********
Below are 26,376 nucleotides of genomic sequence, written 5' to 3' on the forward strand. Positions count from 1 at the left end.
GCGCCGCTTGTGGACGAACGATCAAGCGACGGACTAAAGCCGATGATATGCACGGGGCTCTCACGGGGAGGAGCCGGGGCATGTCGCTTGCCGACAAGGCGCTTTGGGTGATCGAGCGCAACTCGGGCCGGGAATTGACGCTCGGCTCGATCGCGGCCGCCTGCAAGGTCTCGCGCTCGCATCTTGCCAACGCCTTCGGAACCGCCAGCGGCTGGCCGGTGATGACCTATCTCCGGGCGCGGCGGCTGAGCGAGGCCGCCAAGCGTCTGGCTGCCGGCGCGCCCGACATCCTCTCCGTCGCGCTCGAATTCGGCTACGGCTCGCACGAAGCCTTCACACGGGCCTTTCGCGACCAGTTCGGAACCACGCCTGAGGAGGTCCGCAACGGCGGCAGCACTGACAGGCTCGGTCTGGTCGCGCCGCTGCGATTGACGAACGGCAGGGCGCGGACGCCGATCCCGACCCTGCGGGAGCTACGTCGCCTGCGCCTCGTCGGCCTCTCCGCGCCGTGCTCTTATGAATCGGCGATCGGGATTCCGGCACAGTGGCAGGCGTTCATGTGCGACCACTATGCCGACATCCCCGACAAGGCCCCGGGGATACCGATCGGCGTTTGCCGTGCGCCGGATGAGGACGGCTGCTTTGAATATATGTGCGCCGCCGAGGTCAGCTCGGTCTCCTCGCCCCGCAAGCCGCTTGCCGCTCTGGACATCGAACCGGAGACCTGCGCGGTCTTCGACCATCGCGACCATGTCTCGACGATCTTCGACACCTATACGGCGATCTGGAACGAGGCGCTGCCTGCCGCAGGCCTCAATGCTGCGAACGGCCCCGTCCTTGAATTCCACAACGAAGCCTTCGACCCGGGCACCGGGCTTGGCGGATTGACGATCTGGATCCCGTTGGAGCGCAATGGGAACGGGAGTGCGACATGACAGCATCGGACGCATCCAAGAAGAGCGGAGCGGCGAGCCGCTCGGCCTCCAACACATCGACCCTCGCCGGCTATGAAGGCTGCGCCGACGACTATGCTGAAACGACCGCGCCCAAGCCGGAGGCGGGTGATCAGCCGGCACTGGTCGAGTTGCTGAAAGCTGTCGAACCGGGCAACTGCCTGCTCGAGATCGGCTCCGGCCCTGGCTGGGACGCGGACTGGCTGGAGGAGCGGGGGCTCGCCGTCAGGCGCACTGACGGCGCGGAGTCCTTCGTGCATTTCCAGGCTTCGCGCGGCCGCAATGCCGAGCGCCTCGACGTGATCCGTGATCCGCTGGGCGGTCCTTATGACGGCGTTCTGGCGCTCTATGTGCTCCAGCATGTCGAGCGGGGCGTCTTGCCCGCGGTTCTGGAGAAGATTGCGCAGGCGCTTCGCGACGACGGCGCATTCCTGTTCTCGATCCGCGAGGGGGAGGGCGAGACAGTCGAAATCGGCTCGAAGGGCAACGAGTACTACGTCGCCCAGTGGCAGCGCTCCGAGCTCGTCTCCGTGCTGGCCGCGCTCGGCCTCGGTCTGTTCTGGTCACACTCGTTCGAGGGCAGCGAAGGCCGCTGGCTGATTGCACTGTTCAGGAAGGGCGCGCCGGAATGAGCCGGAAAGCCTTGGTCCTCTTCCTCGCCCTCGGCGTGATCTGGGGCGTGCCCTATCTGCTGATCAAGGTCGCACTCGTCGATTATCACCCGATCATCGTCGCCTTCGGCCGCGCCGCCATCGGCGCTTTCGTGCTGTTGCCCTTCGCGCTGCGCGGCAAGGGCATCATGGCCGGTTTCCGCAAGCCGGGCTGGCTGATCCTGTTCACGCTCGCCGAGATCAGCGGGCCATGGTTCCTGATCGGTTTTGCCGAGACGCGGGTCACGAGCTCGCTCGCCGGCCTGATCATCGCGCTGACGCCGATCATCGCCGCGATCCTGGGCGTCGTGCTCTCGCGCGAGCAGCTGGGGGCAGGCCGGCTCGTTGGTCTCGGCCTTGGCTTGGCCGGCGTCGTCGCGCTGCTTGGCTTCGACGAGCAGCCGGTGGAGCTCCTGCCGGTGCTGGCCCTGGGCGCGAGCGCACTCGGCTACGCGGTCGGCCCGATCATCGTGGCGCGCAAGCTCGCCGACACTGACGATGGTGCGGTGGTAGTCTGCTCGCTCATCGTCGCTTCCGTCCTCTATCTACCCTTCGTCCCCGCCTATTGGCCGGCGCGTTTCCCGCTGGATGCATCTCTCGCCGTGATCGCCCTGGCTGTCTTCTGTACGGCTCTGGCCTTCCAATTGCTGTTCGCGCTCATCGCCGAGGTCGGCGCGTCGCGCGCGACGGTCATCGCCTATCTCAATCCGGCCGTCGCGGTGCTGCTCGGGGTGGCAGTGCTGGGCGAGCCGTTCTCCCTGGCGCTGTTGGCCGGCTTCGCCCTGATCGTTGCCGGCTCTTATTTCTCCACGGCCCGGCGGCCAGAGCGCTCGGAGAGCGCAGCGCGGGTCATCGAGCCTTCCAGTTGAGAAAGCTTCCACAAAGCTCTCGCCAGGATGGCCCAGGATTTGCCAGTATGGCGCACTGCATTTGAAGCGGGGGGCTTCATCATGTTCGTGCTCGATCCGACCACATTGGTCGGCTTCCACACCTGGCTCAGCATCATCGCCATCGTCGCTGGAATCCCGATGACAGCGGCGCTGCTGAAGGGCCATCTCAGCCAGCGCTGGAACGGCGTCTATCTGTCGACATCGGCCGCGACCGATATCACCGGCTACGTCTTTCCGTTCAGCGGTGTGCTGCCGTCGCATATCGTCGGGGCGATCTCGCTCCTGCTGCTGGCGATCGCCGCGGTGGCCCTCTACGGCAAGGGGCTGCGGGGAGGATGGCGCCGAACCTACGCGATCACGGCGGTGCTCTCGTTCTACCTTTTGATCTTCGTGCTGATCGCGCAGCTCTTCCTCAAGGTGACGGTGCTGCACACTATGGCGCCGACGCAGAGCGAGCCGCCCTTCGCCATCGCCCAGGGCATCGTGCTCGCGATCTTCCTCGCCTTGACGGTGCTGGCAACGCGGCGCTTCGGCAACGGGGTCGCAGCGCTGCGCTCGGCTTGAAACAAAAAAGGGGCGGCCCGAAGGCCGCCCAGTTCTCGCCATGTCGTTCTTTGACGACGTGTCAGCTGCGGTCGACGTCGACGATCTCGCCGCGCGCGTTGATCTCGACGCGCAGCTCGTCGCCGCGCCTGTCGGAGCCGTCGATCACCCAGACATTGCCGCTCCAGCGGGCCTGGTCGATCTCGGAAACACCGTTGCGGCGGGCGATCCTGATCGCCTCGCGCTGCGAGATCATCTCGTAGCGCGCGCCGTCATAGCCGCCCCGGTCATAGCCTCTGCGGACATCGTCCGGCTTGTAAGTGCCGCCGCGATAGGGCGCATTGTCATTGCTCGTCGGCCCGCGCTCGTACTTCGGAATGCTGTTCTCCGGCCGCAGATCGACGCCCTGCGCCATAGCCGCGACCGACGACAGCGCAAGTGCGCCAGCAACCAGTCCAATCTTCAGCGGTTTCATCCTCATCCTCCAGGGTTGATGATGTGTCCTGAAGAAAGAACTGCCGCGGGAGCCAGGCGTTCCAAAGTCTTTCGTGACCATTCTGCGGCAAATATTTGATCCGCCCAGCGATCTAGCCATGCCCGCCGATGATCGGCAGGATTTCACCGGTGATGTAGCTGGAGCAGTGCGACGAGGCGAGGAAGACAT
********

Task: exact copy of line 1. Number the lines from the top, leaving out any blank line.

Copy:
Below are 26,376 nucleotides of genomic sequence, written 5' to 3' on the forward strand. Positions count from 1 at the left end.